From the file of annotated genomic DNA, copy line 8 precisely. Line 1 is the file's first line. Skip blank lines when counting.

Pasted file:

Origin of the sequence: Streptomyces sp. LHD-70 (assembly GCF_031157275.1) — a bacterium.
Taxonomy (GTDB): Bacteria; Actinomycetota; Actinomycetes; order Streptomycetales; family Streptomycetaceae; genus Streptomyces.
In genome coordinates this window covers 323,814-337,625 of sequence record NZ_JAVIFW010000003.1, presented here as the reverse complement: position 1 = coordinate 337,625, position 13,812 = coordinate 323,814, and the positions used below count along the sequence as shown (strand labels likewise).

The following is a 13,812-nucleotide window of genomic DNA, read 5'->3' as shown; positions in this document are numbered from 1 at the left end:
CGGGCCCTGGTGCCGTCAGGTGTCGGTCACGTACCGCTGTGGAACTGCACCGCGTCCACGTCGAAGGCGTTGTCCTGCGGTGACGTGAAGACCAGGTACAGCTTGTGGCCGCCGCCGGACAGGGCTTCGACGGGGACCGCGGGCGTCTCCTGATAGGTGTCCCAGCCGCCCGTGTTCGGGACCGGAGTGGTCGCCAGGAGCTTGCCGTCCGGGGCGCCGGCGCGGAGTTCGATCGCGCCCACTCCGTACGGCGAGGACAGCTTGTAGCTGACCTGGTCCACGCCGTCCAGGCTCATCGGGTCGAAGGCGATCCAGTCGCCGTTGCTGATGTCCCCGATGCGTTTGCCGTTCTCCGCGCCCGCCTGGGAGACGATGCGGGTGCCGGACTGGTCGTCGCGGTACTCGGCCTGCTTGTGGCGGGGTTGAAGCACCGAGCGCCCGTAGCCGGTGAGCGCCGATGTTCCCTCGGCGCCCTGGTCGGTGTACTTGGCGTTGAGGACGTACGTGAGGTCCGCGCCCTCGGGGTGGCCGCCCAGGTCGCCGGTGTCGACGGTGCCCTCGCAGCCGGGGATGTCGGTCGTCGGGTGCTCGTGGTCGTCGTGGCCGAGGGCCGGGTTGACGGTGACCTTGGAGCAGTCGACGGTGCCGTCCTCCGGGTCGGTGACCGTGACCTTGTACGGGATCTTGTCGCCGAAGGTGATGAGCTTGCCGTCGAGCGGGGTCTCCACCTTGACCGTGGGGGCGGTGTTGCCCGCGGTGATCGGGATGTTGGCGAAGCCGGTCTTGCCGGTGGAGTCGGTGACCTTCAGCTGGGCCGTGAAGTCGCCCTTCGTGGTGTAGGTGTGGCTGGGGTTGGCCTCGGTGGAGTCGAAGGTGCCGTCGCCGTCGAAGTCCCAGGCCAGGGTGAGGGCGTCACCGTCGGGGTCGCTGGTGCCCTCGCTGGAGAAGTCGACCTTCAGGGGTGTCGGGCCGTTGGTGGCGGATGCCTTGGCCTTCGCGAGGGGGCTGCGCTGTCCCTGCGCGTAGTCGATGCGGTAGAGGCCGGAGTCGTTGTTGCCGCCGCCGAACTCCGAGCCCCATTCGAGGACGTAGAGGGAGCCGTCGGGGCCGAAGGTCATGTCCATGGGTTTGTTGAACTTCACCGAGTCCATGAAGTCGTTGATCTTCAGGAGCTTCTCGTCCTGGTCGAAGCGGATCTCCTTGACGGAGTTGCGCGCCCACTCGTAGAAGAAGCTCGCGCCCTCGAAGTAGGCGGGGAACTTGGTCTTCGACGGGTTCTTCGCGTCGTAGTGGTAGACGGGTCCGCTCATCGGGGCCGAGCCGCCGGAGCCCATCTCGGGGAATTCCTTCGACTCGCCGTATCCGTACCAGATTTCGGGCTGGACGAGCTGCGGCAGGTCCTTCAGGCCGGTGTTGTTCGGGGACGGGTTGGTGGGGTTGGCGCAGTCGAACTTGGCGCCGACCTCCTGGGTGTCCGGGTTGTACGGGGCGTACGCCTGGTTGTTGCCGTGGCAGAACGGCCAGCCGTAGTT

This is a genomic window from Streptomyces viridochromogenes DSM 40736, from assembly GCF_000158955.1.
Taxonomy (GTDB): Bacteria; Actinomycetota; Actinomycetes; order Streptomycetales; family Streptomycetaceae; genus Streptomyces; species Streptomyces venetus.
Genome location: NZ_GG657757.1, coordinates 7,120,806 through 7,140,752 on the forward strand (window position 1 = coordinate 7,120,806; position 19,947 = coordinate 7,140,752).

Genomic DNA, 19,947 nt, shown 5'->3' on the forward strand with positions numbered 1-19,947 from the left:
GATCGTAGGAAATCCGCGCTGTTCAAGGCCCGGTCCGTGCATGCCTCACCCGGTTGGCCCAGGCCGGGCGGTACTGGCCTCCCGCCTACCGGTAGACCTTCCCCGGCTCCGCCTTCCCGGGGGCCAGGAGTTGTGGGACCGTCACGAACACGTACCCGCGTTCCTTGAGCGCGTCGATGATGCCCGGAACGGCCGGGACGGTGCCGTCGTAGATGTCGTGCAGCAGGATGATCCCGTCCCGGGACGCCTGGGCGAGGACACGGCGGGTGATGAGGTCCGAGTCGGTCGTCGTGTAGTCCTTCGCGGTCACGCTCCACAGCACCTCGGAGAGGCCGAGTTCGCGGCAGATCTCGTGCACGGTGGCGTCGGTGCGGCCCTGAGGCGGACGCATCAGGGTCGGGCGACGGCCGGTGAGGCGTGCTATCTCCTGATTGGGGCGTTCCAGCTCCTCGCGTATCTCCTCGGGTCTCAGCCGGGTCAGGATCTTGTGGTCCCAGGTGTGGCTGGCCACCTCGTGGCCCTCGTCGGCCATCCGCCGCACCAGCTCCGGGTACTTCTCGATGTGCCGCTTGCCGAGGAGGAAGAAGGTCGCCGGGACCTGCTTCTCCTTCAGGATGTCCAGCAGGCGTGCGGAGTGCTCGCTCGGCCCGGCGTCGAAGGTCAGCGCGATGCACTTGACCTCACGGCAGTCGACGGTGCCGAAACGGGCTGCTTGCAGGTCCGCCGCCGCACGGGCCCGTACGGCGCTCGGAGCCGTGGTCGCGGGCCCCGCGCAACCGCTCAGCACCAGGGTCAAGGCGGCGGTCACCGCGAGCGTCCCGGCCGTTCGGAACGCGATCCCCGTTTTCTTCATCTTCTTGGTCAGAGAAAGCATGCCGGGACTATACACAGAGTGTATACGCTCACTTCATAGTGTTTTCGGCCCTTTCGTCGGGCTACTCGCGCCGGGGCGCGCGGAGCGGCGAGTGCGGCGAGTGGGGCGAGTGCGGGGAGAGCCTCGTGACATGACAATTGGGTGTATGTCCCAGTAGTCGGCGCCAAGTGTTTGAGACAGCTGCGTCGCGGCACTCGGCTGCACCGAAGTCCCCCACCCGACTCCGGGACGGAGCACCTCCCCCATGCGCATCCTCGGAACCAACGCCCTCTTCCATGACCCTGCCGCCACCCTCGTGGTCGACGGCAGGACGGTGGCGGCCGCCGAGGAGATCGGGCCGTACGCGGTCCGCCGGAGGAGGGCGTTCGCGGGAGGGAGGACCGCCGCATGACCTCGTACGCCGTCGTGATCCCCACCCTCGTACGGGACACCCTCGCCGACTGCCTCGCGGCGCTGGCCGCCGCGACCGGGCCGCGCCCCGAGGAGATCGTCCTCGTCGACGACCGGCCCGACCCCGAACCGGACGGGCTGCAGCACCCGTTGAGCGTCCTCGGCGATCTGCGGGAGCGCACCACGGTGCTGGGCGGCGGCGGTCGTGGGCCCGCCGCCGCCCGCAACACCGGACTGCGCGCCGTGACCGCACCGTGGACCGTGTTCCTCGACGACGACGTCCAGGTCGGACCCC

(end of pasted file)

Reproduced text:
Genome location: NZ_GG657757.1, coordinates 7,120,806 through 7,140,752 on the forward strand (window position 1 = coordinate 7,120,806; position 19,947 = coordinate 7,140,752).